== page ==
28. 29. What does it look like? <ul><li>Options that offer tools for composition and problem-solving </li></ul><ul><li>Spellcheckers, grammar checks, word prediction software </li></ul><ul><li>Speech to text, audio recording </li></ul><ul><li>Sentence starters, sentence strips </li></ul><ul><li>Story webs, outlining tools, concept maps </li></ul><ul><li>Computer-Aided-Design (CAD) </li></ul>
  29. 30. What does it look like? <ul><li>Options that offer tools for planning and strategy development </li></ul><ul><li>Embedded prompts </li></ul><ul><li>Checklists and project planning templates </li></ul><ul><li>Schedules of steps </li></ul><ul><li>Embedded coaches or mentors </li></ul><ul><li>Guides for breaking long-term goals into reachable short-term objectives </li></ul>
  30. 31. Multiple Means of Engagement <ul><ul><li>Keep ongoing personal journal </li></ul></ul><ul><ul><li>Use archived resources </li></ul></ul><ul><ul><li>Flexibility in use of tools to access information </li></ul></ul><ul><ul><li>Choice in means of expression </li></ul></ul><ul><ul><li>Flexible grouping strategies </li></ul></ul>
  31. 32. Managing Student Behavior – Multiple Means of Engagement <ul><li>Activity – creating classroom or school-wide </li></ul><ul><li>rules </li></ul><ul><li>Be kind </li></ul><ul><li>Be safe </li></ul><ul><li>Be cooperative </li></ul><ul><li>Be respectful </li></ul>
  32. 33. Options that enhance value : personal journal Options that enhance salience of goals : use archived resources Options that foster communication: school-wide PBIS Program Options that guide expectations: self-regulatory goals Options that develop reflection: collecting and displaying data
  33. 34. Options That Enhance Value <ul><li>Personal journal </li></ul><ul><li>Record how negative behavior is addressed in various cultures </li></ul><ul><li>Model what “Be respectful” looks like across multiple settings </li></ul><ul><li>Connect relevancy to school and cultural norms </li></ul>
  34. 35. Options That Enhance Salience of Goals <ul><li>Use archived resources </li></ul><ul><li>Review previous class or school data </li></ul><ul><li>Identify class or school goals for appropriate behavior </li></ul><ul><li>Set target goals – individual, class, and/or school </li></ul>
  35. 36. Options That Foster Communication <ul><li>Schoolwide Behavior Support Programs </li></ul><ul><li>Peer tutoring and monitoring </li></ul><ul><li>Differentiated goals and supports </li></ul><ul><li>Prompts that guide students </li></ul>
  36. 37. Options That Guide Expectations <ul><li>Self-regulatory goals </li></ul><ul><li>Create prompts that focus on goals </li></ul><ul><li>Provide opportunities for reflection </li></ul><ul><li>Model desired behavior </li></ul><ul><li>Create plan for maintaining goals </li></ul>
  37. 38. Options That Develop Reflection <ul><li>Collecting and displaying data </li></ul><ul><li>Assist students in collecting data </li></ul><ul><li>Determine ways in which data will be displayed </li></ul><ul><li>Compare to archived data </li></ul><ul><li>Show explicit connection – individual, classroom, school, community </li></ul>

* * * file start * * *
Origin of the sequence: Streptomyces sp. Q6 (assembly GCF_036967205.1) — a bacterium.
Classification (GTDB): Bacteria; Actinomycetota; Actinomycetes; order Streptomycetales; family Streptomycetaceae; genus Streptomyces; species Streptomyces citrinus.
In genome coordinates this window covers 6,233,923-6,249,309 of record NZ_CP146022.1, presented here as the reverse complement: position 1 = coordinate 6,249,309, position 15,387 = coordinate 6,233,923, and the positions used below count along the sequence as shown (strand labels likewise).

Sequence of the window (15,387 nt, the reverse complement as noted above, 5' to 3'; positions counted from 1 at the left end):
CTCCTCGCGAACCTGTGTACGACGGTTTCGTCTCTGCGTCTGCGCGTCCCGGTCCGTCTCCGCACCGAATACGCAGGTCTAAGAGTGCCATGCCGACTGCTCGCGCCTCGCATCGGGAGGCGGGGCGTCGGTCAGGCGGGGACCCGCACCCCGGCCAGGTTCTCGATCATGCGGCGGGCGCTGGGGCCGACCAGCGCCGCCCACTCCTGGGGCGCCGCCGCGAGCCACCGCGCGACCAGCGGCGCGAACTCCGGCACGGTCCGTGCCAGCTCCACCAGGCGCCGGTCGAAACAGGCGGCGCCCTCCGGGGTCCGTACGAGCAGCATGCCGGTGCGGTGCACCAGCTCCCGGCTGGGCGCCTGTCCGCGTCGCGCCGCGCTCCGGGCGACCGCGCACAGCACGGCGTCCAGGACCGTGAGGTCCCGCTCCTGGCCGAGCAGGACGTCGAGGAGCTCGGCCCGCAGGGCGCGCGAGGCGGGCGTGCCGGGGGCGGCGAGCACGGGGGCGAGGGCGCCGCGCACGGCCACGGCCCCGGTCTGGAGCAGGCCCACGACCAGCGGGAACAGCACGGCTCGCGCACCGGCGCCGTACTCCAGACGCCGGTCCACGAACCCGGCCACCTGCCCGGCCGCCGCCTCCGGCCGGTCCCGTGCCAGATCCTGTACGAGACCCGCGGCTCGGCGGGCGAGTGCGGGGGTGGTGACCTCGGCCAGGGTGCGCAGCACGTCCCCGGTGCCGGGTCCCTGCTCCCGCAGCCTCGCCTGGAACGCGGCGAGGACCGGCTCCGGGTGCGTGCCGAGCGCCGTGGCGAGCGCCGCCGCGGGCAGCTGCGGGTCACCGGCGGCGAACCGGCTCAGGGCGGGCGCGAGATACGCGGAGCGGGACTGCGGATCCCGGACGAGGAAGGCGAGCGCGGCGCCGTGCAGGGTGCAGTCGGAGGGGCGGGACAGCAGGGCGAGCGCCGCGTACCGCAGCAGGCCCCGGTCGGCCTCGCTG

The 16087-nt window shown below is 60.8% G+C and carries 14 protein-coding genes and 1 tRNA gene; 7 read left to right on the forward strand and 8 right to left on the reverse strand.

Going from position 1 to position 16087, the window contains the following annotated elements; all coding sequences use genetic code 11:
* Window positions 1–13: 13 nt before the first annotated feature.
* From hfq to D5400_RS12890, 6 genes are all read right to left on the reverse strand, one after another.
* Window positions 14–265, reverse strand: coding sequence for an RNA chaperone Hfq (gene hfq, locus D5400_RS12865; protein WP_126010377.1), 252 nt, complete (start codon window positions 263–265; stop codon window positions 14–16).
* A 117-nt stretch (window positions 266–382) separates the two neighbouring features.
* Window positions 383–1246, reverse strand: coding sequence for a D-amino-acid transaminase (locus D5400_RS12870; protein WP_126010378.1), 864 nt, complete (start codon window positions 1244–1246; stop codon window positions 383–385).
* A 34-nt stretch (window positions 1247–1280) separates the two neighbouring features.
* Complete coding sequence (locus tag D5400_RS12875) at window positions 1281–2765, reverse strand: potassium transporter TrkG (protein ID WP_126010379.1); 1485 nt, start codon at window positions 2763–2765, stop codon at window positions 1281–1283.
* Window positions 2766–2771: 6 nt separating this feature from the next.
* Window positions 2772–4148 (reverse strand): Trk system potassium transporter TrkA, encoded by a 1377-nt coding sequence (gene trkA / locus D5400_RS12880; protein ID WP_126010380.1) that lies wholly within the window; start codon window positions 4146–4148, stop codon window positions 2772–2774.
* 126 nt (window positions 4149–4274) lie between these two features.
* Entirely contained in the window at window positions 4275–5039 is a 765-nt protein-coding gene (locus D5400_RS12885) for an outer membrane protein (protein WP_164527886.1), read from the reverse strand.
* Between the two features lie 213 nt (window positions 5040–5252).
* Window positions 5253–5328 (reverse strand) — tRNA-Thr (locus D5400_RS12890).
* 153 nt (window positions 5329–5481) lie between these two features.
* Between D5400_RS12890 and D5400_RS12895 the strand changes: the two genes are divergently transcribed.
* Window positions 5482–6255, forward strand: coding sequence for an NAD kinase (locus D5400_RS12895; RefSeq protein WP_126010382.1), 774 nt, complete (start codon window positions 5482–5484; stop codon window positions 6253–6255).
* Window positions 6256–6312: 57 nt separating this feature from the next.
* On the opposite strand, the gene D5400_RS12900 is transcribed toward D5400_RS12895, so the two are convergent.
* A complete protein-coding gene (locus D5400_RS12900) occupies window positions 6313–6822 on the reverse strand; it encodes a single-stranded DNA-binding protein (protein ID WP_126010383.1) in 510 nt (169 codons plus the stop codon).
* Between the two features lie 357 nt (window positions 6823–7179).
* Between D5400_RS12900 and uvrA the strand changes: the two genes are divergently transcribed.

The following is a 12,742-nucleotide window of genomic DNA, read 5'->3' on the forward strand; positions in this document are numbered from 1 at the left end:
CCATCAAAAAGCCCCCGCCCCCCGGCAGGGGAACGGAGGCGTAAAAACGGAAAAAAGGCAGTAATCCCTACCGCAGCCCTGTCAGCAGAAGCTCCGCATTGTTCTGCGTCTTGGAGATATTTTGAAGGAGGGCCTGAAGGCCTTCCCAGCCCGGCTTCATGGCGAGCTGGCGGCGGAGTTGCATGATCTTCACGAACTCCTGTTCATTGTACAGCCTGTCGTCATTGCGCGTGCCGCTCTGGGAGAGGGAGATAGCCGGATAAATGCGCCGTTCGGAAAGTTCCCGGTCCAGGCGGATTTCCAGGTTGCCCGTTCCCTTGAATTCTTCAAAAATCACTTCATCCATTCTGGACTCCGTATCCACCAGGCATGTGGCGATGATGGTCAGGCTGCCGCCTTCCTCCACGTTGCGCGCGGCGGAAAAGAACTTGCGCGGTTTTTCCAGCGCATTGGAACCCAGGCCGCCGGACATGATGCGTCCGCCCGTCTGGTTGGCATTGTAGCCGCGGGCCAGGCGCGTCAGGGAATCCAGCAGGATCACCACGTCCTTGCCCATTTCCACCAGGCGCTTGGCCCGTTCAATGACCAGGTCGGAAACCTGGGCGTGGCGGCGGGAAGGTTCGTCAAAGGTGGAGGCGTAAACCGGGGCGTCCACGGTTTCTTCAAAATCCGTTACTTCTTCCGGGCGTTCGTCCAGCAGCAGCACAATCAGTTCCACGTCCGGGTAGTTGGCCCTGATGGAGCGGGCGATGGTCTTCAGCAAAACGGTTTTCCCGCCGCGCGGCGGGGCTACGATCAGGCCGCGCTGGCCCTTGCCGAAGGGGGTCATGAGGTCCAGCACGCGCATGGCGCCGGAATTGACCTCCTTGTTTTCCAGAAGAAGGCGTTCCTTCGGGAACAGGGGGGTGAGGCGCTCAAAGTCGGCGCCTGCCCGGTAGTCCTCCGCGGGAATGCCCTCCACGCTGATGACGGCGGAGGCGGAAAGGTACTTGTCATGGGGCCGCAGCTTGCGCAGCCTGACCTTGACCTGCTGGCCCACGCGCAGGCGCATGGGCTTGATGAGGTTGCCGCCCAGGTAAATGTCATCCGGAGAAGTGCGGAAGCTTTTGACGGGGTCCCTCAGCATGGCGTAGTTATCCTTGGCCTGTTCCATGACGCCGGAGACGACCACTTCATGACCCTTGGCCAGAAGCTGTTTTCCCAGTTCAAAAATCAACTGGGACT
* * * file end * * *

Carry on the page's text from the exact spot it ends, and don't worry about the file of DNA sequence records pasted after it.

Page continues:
38. 39. Managing Student Behavior <ul><li>“ Creating classroom norms, expectation, and </li></ul><ul><li>rules are a golden opportunity to establish and </li></ul><ul><li>sustain student engagement, use it.” </li></ul><ul><li>Dr. Mary Magee Quinn, Researcher </li></ul>
  39. 40. Resources <ul><li>Center for Applied Special Technology </li></ul><ul><ul><li> </li></ul></ul><ul><li>National Task Force on UDL </li></ul><ul><li> </li></ul><ul><li>IDEA Partnership Community of Practice - UDL </li></ul><ul><li>NEA Research Spotlight on UDL </li></ul><ul><li> </li></ul>
  40. 41. Online Resources National Center on UDL Center for Implementing Technology in Education National Symposium on UDL and Inclusive Practices Teaching Every Student in the Digital Age
  41. 42. <ul><li>Universal Design for Learning (UDL): Making learning accessible and engaging for all students. (NEA, 2008) </li></ul><ul><li>A Practical Reader in Universal Design for Learning Edited by David H. Rose and Anne Meyer (Harvard Education Press, 2006) </li></ul><ul><li>NEW!! A Policy Reader in Universal Design for Learning Edited by David T. Gordon, Jenna W. Gravel, and Laura A. Schifter (Harvard Education Press, 2009) </li></ul><ul><li>The Universally Designed Classroom: Accessible Curriculum and Digital Technologies Edited by David H. Rose, Anne Meyer, and Chuck Hitchcock (Harvard Education Press, 2005) </li></ul><ul><li>Teaching Every Student in the Digital Age: Universal Design for Learning David H. Rose and Anne Meyer (ASCD, 2002) </li></ul>Print Resources
  42. 43. Comments … Questions ??? Ahas !!! Takeaways???